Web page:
We have an offer that might entice you to join our Japanese Winter Wildlife Photography Holiday in February 2019; this is early-bird pricing for a single-occupancy room … you can book a place for £4999 each instead of £5249! We’ve managed to lower the pricing due to speaking with hotels & renegotiating our rates for rooms – & we’re passing those savings on to our clients.
You can join us & spend time with the gorgeous snow monkeys as shown in this post, also several days with the red-crowned cranes & the whooper swans, & four days focussed on stellers sea eagles & white-tailed sea eagles on our six boat trips & also at a couple of other locations.
You can book now & hold your place with 20% deposit only! That is £1000 now, with the balance due in November 2018.
I was excited when I was asked to co-guide the NaturesLens Winter Wildlife of Japan photography holiday. Japan is a country I’ve often thought of visiting, intrigued by the culture &, of course, the wildlife. How big a culture shock would it be? The holiday is primarily based on the Northern-most island, Hokkaido, which is very rural & nothing like the famous image of Japan as a land of teeming masses & neon signs.
There are gently rolling hills, extensive flatlands, & mountains, all snow-covered in February. The people are incredibly friendly & the accommodation clean & welcoming. Of course, there are cultural differences. You need to be a bit adventurous with the food; full of taste & always immaculately presented. A science degree & operator’s manual is required to ‘fully appreciate’ the WC! Not to forget the onsen – hot bath – one of life’s sublime pleasures after a day out in the cold.
The first port of call for two nights was the Tsurui area, with the focus on the Red-Crowned Cranes. An early start was needed to bag a good place on the Otowa Bridge to glimpse the birds at roost in the river & flying off for the day searching for food in the surrounding fields.
The local farmers see the cranes as a considerable asset & manage their land to ensure the cranes’ survival.
After a late & hearty breakfast, we visited the Ito Tancho Crane Sanctuary where there were hundreds of the birds. We were able to capture them close up & displaying typical societal behaviour, including the ‘dancing’, an attempt to establish status in the crowd. Moving on from Tsurui, we paid a passing visit to the Akan International Crane Centre, which presented further opportunities to capture the cranes in a different environment, & to visit the interpretative centre.
A short drive further brought us to our next stop & another cultural assault on the senses. What an excellent hotel; the rooms are a cross between Western & Japanese traditional style, with all mod-cons but the beds lower to the ground. The food was a masterful display of Japanese catering at its best. The hotel lobby has fire pits for warmth & a full height/width window looking out on the adjacent river valley where wildlife abounds. A Blakiston’s Fish Owl visits each evening & other wildlife observed included fox, stoat, Eurasian Jay, Eurasian Nuthatch, Eurasian Blackcap, & Brown-eared Bulbul, all in about half an hour. Our photographic destination was Lake Kussharo to seek out the Whooper Swans. They proved a little elusive but we did successfully track them down. We also paid a visit to the scenic Lake Mashu, a caldera lake high in the mountains.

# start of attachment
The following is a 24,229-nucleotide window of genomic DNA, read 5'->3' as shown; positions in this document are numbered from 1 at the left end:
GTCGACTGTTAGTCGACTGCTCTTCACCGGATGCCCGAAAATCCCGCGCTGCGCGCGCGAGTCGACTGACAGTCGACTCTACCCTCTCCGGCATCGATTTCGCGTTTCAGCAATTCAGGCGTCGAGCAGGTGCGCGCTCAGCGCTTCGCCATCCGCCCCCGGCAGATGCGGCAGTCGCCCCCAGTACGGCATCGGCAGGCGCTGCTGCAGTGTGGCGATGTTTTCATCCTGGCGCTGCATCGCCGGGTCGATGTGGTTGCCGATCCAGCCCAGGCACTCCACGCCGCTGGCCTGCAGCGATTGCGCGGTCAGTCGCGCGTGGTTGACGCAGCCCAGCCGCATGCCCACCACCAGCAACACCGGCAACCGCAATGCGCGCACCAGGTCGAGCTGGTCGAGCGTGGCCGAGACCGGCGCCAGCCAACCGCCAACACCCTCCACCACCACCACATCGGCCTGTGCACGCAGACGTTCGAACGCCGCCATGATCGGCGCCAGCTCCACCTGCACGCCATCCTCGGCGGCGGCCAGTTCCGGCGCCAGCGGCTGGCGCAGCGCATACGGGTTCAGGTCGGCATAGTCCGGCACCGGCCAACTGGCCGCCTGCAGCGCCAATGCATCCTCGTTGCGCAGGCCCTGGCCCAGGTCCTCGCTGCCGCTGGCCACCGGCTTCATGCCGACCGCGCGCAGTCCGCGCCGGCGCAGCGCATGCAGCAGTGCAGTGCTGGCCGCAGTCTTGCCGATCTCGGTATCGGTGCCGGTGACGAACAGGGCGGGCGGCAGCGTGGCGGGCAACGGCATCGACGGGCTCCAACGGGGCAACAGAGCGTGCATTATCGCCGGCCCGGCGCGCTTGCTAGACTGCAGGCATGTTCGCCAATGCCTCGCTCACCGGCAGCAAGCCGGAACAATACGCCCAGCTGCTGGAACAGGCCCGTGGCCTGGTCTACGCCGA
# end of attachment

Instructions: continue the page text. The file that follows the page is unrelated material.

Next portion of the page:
Moving on, we headed for Rausu on the Northwest peninsular of Hokkaido, for what, for many, was the avian highlight of the trip. The sea eagles, both Stellers & White-Tailed.
Our base was another Daiichi with a pleasing choice of indoor & outdoor onsen.
Early starts were again the order of the day to meet up with our wildlife cruise boat. This was preceded by a rapid trip to the convenience store for breakfast essentials, including (you’d better believe it) cans of hot coffee. Weird but very welcome, given the temperature of -11°C with a windchill down to -23°C! The boat, though, has a warm cabin to retreat to for respite.
For the next three days, we were out in local waters for about 5 hours each morning. We were treated to fishing displays by the Steller’s Sea Eagle & White-tailed Sea Eagle at sea, at sunrise, on pancake ice in the harbour, & on drift ice further out to sea. The birds were so close to the boat that a medium length lens was sufficient. The portrait image of the Steller on the sea ice is uncropped!
An unexpected bonus was a small pod of orca transiting south in search of food. The boat crew go to great lengths to get their passengers close to the action.
Heading a little further south, we took in an area on the south-east of the island for a day to catch both types of eagle & Black-eared Kites as they scrabbled for the daily feed of frozen fish. The eagles command the frozen surface & jealously guard the fish. However, the kites are good scavengers & successfully get their share. The eagles stomp around the ice looking for food, providing an opportunity for unusual images. We also got lucky with visits from 4 foxes.
Leaving Hokkaido, we flew to Tokyo for a night before the drive north-west to the Nagano area to photograph the Snow Monkeys at Yudanaka. The hotel is right at the start of the trail up to the monkeys, & is traditional. This meant tatami mats on the room floor & sleeping on a futon – an unusual concept, but I slept well. The host was attentive & provided still more sumptuous food at each meal. Visiting the monkeys in their thermal spa involves a half hour walk uphill. Not steep but ice spikes needed to maintain a sound footing,